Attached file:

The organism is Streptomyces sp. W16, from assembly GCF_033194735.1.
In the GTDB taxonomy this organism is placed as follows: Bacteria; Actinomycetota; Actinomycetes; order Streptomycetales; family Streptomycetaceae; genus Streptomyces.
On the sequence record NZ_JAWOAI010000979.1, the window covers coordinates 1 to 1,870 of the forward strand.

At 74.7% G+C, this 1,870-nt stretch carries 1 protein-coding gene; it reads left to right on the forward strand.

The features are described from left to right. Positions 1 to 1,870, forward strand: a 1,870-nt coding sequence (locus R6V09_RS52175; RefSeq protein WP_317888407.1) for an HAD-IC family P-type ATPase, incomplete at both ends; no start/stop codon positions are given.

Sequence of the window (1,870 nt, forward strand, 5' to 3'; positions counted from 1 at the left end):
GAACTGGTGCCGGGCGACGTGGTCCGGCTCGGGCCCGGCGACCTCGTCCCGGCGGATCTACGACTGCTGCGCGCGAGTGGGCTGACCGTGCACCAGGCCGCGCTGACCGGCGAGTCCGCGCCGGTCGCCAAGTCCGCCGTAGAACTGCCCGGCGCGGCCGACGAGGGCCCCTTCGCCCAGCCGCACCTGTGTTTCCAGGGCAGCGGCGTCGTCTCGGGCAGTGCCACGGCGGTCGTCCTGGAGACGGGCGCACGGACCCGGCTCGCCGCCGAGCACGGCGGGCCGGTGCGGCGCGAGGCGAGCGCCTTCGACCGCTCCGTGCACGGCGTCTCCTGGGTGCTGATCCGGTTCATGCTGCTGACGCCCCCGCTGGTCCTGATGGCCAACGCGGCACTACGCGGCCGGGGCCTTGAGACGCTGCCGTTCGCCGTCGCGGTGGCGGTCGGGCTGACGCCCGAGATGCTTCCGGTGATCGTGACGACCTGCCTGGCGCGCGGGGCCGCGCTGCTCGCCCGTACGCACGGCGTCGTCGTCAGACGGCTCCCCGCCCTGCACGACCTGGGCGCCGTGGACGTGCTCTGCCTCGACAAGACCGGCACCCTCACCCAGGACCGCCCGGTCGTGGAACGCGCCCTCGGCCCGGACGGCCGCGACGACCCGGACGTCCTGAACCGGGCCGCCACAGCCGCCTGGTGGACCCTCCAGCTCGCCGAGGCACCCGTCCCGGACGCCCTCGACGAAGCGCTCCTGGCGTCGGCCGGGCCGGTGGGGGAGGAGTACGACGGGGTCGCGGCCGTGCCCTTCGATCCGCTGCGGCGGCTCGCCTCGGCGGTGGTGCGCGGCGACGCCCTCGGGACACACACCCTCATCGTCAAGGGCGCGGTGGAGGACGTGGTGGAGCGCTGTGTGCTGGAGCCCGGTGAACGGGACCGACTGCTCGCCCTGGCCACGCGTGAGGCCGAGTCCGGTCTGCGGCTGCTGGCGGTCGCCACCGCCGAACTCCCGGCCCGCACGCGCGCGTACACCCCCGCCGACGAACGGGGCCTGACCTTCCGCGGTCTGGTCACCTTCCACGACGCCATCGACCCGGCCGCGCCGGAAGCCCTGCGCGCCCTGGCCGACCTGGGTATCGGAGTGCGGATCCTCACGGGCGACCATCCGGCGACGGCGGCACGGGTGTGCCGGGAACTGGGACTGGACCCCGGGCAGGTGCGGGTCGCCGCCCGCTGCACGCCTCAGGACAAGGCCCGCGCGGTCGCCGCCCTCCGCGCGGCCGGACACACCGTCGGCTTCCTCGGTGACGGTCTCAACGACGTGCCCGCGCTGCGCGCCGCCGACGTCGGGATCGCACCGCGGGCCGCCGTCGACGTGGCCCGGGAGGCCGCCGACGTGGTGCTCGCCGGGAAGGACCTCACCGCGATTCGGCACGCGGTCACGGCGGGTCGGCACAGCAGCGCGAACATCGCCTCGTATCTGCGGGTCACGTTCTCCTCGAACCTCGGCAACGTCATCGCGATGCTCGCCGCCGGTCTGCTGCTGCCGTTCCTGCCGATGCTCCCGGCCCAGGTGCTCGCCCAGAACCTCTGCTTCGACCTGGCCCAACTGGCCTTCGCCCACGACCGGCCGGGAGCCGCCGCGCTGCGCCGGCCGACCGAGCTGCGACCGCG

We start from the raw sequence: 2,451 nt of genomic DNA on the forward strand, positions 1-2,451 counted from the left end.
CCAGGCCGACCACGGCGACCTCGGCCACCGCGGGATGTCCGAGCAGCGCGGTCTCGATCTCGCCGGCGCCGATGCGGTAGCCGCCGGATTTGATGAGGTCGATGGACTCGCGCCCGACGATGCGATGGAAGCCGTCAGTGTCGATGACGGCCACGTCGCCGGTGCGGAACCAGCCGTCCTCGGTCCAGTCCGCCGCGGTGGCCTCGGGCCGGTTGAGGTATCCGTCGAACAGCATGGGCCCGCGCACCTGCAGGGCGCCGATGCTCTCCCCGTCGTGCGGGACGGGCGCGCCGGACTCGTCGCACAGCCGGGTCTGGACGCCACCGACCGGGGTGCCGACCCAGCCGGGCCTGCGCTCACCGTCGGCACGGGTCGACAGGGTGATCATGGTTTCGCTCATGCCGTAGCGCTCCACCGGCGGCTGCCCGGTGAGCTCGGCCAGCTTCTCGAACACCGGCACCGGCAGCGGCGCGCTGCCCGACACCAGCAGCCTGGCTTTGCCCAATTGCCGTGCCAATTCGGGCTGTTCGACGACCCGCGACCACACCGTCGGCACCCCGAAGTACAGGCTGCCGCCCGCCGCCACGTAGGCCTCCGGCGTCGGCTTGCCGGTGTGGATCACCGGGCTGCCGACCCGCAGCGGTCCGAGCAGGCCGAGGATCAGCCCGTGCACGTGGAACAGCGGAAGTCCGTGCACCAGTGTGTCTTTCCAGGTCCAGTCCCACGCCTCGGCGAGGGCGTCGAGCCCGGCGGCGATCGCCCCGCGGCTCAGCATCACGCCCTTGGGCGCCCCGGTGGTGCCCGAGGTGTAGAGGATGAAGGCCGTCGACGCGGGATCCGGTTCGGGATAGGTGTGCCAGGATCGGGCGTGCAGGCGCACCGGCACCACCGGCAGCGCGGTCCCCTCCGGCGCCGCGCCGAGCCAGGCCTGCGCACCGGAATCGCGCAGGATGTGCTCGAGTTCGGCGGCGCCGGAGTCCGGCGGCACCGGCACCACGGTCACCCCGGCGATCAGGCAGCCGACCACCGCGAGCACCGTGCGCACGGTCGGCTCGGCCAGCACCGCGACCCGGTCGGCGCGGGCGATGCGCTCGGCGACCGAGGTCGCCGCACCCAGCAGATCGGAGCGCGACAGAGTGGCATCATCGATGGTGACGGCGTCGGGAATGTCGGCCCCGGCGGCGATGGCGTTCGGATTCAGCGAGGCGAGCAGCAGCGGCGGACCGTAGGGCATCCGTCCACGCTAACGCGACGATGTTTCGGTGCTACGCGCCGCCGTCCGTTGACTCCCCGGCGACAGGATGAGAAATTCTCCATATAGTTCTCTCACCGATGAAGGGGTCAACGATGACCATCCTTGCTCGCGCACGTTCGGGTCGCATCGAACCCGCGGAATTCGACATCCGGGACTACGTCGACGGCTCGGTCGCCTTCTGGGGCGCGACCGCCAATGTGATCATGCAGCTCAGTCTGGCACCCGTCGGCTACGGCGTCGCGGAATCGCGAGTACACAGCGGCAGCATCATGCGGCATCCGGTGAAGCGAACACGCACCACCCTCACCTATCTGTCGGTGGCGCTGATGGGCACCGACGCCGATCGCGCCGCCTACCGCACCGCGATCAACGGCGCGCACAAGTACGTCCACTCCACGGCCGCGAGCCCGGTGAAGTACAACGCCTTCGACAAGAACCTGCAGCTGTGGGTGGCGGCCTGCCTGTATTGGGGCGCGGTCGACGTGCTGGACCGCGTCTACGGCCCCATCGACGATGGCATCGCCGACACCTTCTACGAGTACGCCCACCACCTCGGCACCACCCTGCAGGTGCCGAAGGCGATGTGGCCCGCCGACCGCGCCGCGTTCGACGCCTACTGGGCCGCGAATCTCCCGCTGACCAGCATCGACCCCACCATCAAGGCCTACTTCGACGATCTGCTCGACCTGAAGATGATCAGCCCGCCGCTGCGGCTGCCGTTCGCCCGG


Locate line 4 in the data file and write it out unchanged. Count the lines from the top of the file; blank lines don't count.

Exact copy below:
At 74.7% G+C, this 1,870-nt stretch carries 1 protein-coding gene; it reads left to right on the forward strand.